The Southwestern Historical Quarterly, Volume 95, July 1991 - April, 1992 Page: 529

Book Revzews

The weakest video is the one on pioneer life, a recreation by amateur actors
in Tyler County. They present information about various aspects of" frontier
existence, but little about Indians or slaves. Although it is supposed to span
the period from 1820 to 1860, much of this tape is based upon contemporary
reminiscences. Also weak is the videocassette about the Guadalupe Mountains,
which tends to dwindle away into a travelogue, but the tapes about the Big
Thicket and the Big Bend are excellent. They successfully capture the mystery
and rugged attraction of the land. All in all, the set is a worthwhile purchase for
teachers and a pleasing visual treat for others.
Colorado State Unzversity DAVID G. MCCOMB
LBJ: The Whzte House Years. By Harry Middleton. (New York: Harry N. Abrams,
Inc., Publishers, 1990. Pp. 271. Preface, photographs, bibliography, index,
photograph credits. $39.95.)
Here is a coffee-table book written by the director of the Lyndon B. Johnson
Library, "a pictorial reflection of President Lyndon Johnson's activities-those
that the White House photographers were able to cover. It is not a history of
the 1960s, nor is it a comprehensive account of Johnson's presidency" (p. 7).
The majority of the black-and-white images, many bled across the generous
19 /2 X 13 double-page format, are by the late Yoichi Okamoto, a distinguished
practitioner less of photojournalism than official quasi-candid image-making.
This is a book written for those who remember Johnson fondly, and it reflects
the difficulties in asking a longtime Johnson aide to present a portrait, warts
and all. Middleton ignored the pungent advice Johnson once gave him: "'Good
men have been trying to save my reputation for 40 years, and not a damn one's
succeeded"' (p. 261).
Middleton tries to explain away the Johnson presidency, presenting a curious
mixture of friendly comments circa 1968, plus tortured attempts to justify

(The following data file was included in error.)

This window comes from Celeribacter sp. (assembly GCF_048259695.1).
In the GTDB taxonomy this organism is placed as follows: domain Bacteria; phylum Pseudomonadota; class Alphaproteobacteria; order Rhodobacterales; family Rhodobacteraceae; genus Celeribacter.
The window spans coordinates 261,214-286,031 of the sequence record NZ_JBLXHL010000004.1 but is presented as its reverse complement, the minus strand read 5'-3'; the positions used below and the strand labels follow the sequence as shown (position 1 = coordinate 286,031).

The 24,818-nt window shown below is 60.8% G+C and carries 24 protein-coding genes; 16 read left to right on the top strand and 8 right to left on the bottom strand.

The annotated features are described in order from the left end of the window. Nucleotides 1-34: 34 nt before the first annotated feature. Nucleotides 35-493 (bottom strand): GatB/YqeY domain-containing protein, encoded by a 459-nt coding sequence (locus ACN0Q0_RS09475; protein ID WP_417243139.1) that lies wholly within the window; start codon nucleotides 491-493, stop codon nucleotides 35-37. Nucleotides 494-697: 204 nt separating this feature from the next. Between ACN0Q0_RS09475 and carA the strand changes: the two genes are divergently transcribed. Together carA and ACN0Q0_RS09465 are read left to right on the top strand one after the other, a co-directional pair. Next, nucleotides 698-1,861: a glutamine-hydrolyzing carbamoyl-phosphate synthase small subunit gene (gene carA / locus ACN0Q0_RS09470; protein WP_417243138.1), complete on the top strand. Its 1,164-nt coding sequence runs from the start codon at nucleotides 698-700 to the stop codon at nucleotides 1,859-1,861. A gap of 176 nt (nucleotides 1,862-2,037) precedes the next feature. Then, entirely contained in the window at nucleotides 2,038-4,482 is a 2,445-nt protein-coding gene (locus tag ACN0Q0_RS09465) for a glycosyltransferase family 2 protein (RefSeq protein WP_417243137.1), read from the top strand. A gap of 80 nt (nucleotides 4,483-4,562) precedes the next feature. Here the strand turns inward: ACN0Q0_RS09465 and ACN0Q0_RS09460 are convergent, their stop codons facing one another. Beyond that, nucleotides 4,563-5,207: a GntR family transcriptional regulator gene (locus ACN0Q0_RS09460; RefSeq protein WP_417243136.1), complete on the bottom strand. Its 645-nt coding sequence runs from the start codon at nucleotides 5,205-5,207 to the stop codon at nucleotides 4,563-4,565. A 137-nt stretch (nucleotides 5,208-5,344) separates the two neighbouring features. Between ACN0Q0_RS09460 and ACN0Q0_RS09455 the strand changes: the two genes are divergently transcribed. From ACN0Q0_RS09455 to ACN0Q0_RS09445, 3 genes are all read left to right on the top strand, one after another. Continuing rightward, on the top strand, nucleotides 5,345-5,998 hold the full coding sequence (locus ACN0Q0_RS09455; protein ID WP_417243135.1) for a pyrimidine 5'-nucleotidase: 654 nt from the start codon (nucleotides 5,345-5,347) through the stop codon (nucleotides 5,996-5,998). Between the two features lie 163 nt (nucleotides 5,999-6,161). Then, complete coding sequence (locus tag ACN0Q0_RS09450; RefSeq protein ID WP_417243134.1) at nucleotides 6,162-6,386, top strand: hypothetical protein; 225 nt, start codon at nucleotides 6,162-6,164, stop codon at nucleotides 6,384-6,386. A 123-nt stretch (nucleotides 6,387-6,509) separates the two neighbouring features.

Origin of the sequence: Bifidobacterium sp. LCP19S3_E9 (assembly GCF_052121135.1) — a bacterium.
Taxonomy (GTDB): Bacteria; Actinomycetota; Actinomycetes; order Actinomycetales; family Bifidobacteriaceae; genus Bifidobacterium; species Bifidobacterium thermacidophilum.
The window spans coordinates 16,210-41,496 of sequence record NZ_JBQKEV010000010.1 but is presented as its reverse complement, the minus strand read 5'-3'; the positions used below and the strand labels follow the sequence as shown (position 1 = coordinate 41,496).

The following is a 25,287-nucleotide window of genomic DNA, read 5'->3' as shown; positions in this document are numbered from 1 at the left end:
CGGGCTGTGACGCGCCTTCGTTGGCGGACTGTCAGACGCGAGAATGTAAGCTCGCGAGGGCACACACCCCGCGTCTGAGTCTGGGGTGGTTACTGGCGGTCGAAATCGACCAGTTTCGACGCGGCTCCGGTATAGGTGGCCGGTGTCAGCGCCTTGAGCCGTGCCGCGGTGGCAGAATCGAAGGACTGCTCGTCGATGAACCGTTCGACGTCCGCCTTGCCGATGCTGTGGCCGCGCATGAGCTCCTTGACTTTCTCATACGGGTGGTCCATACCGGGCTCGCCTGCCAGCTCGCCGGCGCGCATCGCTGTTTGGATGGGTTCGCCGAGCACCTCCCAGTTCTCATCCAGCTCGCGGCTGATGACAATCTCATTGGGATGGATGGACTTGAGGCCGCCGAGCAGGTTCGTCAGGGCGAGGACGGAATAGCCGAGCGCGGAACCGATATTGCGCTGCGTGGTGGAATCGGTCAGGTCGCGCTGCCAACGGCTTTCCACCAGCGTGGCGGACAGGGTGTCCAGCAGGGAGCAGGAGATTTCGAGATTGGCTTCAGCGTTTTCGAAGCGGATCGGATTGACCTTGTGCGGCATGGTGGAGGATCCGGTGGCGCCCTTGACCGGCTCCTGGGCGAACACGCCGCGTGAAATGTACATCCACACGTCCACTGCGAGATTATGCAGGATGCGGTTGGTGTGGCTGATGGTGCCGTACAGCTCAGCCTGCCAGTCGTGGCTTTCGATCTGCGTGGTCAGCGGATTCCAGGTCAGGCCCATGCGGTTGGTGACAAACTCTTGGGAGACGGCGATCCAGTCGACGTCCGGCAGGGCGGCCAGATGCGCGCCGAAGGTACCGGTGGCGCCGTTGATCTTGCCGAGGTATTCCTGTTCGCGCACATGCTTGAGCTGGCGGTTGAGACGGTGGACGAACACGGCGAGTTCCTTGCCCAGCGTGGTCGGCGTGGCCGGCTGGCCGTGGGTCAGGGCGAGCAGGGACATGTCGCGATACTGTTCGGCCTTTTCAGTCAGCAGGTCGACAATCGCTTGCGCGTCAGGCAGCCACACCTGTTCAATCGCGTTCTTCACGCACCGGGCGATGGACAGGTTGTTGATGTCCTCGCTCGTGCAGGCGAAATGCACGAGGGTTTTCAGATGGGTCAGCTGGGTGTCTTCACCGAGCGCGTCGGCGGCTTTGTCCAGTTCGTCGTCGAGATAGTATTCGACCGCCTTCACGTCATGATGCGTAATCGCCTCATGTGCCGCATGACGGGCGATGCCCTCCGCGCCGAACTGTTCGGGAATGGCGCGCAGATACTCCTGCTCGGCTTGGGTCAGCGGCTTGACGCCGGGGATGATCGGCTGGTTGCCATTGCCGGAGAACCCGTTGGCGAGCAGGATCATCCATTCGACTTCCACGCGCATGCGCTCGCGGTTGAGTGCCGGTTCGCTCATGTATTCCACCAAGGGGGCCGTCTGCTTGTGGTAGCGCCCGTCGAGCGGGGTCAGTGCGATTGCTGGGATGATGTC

Johnson's programs in light of later scholarship. The result, if at times too-
apologetic, is nevertheless effective, much more so than LBJ. Image of a Vibanl
Life, published by the Friends of the LBJ Library in 1973. Middleton demon-
strates Johnson's commitment to civil rights, but seems uneasy about what actu-
ally happened in the Gulf of Tonkin in August 1964. Few historians would
settle for his bland conclusion: "Neither fresh charges nor new defenses would
settle the matter" (p. 55). Middleton correctly notes the irony of a president
brought down by his unswerving moral commitment to Vietnam when his en-
tire career seems a monument to pragmatism (some might say opportunism).
The photographs form the heart of this book, and they are lovingly selected
to present Johnson in a favorable light. For some reason, however, Johnson's
favorite "John Wayne" image, taken by Frank Wolfe on September 18, 1972, is
missing. Photo layouts offer spin control oil controversial images, as in the
instance of the 1966 "scar" photograph. A series of seven photographs
(p. 108- 1o9) try to provide proper visual context by showing Johnson entering
the hospital, being visited by Lady Bird, a standard recovered-patient image,
and then the photograph that persuaded newspaper readers the world over


Upcoming Pages

Here’s what’s next.

upcoming item: 606 606 of 686
upcoming item: 607 607 of 686
upcoming item: 608 608 of 686
upcoming item: 609 609 of 686

Show all pages in this issue.

This issue can be searched. Note: Results may vary based on the legibility of text within the document.

Tools / Downloads

Get a copy of this page .

Citing and Sharing

Basic information for referencing this web page. We also provide extended guidance on usage rights, references, copying or embedding.

Reference the current page of this Periodical.

Texas State Historical Association. The Southwestern Historical Quarterly, Volume 95, July 1991 - April, 1992, periodical, 1992; Austin, Texas. ( accessed April 26, 2018), University of North Texas Libraries, The Portal to Texas History,; crediting Texas State Historical Association.